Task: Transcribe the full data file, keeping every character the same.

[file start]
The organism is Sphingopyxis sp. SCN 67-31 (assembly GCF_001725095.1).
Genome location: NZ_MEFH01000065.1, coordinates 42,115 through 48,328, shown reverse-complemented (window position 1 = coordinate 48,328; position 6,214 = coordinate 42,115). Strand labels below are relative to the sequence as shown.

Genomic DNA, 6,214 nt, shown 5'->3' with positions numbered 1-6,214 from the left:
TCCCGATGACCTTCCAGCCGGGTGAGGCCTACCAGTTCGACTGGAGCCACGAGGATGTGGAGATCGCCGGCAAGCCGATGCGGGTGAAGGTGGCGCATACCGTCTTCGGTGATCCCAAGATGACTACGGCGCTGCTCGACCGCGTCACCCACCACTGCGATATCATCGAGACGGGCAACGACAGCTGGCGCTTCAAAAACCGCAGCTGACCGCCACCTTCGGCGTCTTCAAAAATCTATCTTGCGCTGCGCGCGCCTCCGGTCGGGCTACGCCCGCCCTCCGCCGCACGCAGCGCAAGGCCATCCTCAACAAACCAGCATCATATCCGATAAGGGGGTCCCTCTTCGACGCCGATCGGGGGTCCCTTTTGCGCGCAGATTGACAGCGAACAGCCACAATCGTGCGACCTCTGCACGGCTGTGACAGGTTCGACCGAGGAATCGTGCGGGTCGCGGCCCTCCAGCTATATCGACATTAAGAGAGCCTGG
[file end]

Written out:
The organism is Sphingopyxis sp. SCN 67-31 (assembly GCF_001725095.1).
Genome location: NZ_MEFH01000065.1, coordinates 42,115 through 48,328, shown reverse-complemented (window position 1 = coordinate 48,328; position 6,214 = coordinate 42,115). Strand labels below are relative to the sequence as shown.

Genomic DNA, 6,214 nt, shown 5'->3' with positions numbered 1-6,214 from the left:
TCCCGATGACCTTCCAGCCGGGTGAGGCCTACCAGTTCGACTGGAGCCACGAGGATGTGGAGATCGCCGGCAAGCCGATGCGGGTGAAGGTGGCGCATACCGTCTTCGGTGATCCCAAGATGACTACGGCGCTGCTCGACCGCGTCACCCACCACTGCGATATCATCGAGACGGGCAACGACAGCTGGCGCTTCAAAAACCGCAGCTGACCGCCACCTTCGGCGTCTTCAAAAATCTATCTTGCGCTGCGCGCGCCTCCGGTCGGGCTACGCCCGCCCTCCGCCGCACGCAGCGCAAGGCCATCCTCAACAAACCAGCATCATATCCGATAAGGGGGTCCCTCTTCGACGCCGATCGGGGGTCCCTTTTGCGCGCAGATTGACAGCGAACAGCCACAATCGTGCGACCTCTGCACGGCTGTGACAGGTTCGACCGAGGAATCGTGCGGGTCGCGGCCCTCCAGCTATATCGACATTAAGAGAGCCTGG